Because I’m feeling guilty

I’m looking at the posts here and realize it’s been a month since my last one, which isn’t good. So to make it up to my remaining one (maybe two) readers, I’m going to throw up some quick stuff before I get to a much longer post picking on religion again.

In the past couple of weeks, I’ve been doing little more than experimenting. One a foggy night recently, I went out to try and accomplish one of the images I’ve planned for just such conditions. As is often the case with these experiments, they didn’t come out quite as intended, meaning I’ll have to try again when we get a nice nighttime fog. But something else that I tried on a lark came out reasonably well, I think, though perhaps not as strongly at this size. I’ve been toying with posting it to some ghost forums just to see how much it can stir up – and how few can actually figure out that it’s a simple, and common, photographic effect. Technically, not a double-exposure, since it’s only one long exposure, but when your model (in this case me) isn’t in position for the entire exposure, a certain amount of light shows “through.”

By the way, it is fairly simple to do a multiple-exposure with a digital camera (just in case you were wondering.) Simply lock the shutter open on bulb setting and place the lens cap after the first exposure, then remove it for the subsequent exposures. Don’t argue with me that it’s only one exposure – think about what “exposure” means and realize that it’s not referring specifically to a shutter trip.

As I was about to sit down to work on something tonight, it began pouring outside, and since we’ve had some nice warm weather recently, the frogs have come back out – someplace not far outside my window a treefrog started calling. I went outside with a pair of flashlights but still didn’t find it (little bugger got nervous as I got close and stopped calling,) but I did find a ladybug in not-so-typical conditions. I didn’t stay out long because it was raining too hard to do much photography, and both my jacket and the light camera bag are drying out now.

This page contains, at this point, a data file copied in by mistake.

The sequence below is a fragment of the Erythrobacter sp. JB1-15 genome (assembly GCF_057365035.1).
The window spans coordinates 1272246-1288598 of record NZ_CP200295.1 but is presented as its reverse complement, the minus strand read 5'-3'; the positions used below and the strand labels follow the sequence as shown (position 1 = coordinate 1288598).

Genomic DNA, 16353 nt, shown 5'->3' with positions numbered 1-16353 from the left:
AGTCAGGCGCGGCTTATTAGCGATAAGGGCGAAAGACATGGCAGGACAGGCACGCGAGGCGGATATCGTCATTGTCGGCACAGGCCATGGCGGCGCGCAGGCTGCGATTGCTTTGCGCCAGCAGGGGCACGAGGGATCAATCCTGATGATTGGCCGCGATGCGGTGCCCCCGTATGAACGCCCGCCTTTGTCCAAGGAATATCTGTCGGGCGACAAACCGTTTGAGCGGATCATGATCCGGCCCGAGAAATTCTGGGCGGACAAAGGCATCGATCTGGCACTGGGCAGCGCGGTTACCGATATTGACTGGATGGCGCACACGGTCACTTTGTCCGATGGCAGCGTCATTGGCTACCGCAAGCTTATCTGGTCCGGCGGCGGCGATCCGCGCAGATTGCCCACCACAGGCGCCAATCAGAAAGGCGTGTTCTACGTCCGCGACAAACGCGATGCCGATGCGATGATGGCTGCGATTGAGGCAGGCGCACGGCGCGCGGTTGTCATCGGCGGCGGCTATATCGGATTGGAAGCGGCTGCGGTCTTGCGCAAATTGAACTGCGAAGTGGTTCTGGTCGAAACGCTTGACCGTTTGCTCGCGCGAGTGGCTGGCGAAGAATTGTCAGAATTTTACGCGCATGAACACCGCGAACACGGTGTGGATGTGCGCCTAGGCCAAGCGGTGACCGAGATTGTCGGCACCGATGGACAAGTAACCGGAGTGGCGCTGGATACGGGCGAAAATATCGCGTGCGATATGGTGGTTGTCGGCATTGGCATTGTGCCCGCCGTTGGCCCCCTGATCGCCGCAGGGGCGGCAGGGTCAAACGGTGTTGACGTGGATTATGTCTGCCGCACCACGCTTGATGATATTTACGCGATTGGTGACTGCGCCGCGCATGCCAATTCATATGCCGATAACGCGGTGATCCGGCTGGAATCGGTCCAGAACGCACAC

And finally, I spent some time a few weeks ago trying to shoot some images for a contest. I’ve never been much for contests, largely because they’re frequently a cheap ploy to get promotional images for free – check the rules and you’ll usually find that the photographer gives up most or all rights to the photos, regardless of whether any award has been provided. A local aquarium in Florida once solicited numerous images from the public for their calendar, and not only were they not willing to pay for any images (nor were they even holding a contest,) they wanted photos of some outright dangerous species like jellyfish and mantis shrimp, which I felt was piling irresponsibility on top of cheapness. Of course, they promised “exposure” to the photographer by printing their name with the image, woo hoo! “Exposure” does not mean, “listing the credit you should be obligated to give automatically,” and the value of such can be measured in… um, well, it can’t be measured, really, because it’s almost meaningless. Nobody sees a credit line and says, “I’m going to seek that photographer out to buy photos from!” Most people don’t even see the credit line. Get paid for your images, and you’ll even get that “exposure” on top of cash! You’ll also send a message to editors and buyers that you’re able to do business, and didn’t simply submit a lucky shot to a contest.

Oh, yeah, the contest! Anyway, this one has much more reasonable terms, so even though I have plenty in stock, I also started looking for potential shots that would fit their criteria better. Along the way, I was experimenting again, this time with infrared. I’ve talked about infrared on the site here and here, and I like trying to see what I can produce with it. Digital sensors can usually capture infrared light, but it some manufacturers filter it out. You can do a simple test and aim a TV remote into the lens and see if triggering the remote results in a tiny light in the digital image. If it works, then you can get an IR pass filter that blocks most visible light (like, in the case here, a Lee 87C polyester) and start playing on sunny bright days. Have a tripod, because there isn’t much infrared compared to visible light, so you’ll need long exposures (there’s that word again.) But you’ll see that foliage reflects the most infrared, and the sky and water reflect the least. You’ll probably end up with a nearly B&W image, because the color filters on digital sensors let IR pass almost equally (if that didn’t make sense, maybe this helps explain it a bit – look at the sixth paragraph.) In this case, I enhanced what little color was there and tweaked it a bit, producing an effect I really liked from the background trees. It didn’t fit with the contest guidelines, but I like it for its almost-spooky quality. It becomes perhaps even more interesting to know that this was a brilliantly sunny day and was not taken in shadow at all.

I discovered something else, too: apparently even long-dead leaves retain their ability to reflect infrared, so they stood out nicely on the water. I’m pleased with it.

Comments are closed.